Friday, 29 July 2011

Review: Auburn Pentachord, Verdant Pentachord & White Pentachord from Tauer Perfumes (2011)

One of the reasons I'm an admirer of the music of Björk is that it combines the finest elements of classicism with a reckless love of everything that modernity has to offer. And it struck me the other day that this may also be why I'm a fan of Andy Tauer's perfumery: his most ravishing scents draw inspiration from old school excellence whilst pushing the craft forward into the future.

Bearing this in mind, perhaps it was inevitable that he would release the Pentachords, a series of fragrances (three to start) each of which contains only five synthetic ingredients. It's a move that reflects a desire to strip away anything that might be deemed redundant in a more traditional composition and to make a statement about the importance and usefulness of man-made materials. However, although I was initially fascinated by the concept - and I believe the ideas behind it may be worth pursuing - I cannot give the resultant perfumes a ringing endorsement.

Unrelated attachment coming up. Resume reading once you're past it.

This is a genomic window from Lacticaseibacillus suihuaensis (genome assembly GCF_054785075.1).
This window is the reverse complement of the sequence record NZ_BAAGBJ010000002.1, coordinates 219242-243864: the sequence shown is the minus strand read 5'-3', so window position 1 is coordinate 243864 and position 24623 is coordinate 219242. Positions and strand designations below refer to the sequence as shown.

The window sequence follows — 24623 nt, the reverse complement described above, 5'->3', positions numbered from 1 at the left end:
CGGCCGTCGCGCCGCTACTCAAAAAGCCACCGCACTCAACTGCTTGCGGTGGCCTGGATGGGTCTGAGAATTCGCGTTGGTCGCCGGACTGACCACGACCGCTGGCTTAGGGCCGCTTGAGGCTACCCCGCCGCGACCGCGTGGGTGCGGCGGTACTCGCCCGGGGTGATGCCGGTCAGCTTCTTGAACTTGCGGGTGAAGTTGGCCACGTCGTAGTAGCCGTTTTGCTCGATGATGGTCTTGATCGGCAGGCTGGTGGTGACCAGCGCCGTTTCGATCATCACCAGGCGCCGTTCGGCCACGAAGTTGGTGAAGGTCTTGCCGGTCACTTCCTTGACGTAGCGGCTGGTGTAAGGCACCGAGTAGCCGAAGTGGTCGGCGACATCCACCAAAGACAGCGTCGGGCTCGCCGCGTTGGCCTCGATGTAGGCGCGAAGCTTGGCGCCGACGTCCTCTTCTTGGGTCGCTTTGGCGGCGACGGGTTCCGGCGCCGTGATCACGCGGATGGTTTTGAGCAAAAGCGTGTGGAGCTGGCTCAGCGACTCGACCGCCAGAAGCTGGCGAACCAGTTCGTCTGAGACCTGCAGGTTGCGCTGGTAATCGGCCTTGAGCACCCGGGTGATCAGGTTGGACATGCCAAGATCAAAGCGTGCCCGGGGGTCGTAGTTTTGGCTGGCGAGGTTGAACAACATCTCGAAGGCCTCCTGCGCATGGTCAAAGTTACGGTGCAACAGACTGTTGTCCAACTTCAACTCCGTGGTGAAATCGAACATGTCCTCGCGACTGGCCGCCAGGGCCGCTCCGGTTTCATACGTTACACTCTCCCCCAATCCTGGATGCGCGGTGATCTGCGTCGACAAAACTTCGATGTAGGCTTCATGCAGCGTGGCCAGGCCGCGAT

To my nose, Auburn is essentially the 'plastic cinnamon' aspect of Eau d'Épices writ large. For a few moments, it presents suggestions of other notes - a sweet citrus, a hint of amber - but it soon fixates itself on an unsettling, oddly metallic bubble gum scent that grows in intensity until it becomes quite overpowering. If we're playing a game of 'Spot Where It Comes From', I'd say Verdant is possibly the green, mossy component of Carillon Pour Un Ange. It too opens with a varied palette - a cold smokiness, a sharp, medicinal pine, a dose of bitter tree sap - but again, the contrasts fade and all that remains is a sickly, artificial sweetness.

The only one of the three which I was able to wear with some measure of comfort was White. Here, the tensions between the various components last slightly longer and therefore produce a more compelling effect: an iris note adds a corrugated, aluminium-like chill to the sweetness of vanilla whilst a woodiness introduces a gnarled, tactile aspect. The whole begins to conjure a steel skyscraper designed by the architect who made the house of the witch from Hansel And Gretel. But again, the ultimate impact is disappointing and reminds me of two decidedly unsophisticated food products, namely marshmallows and Coca-Cola.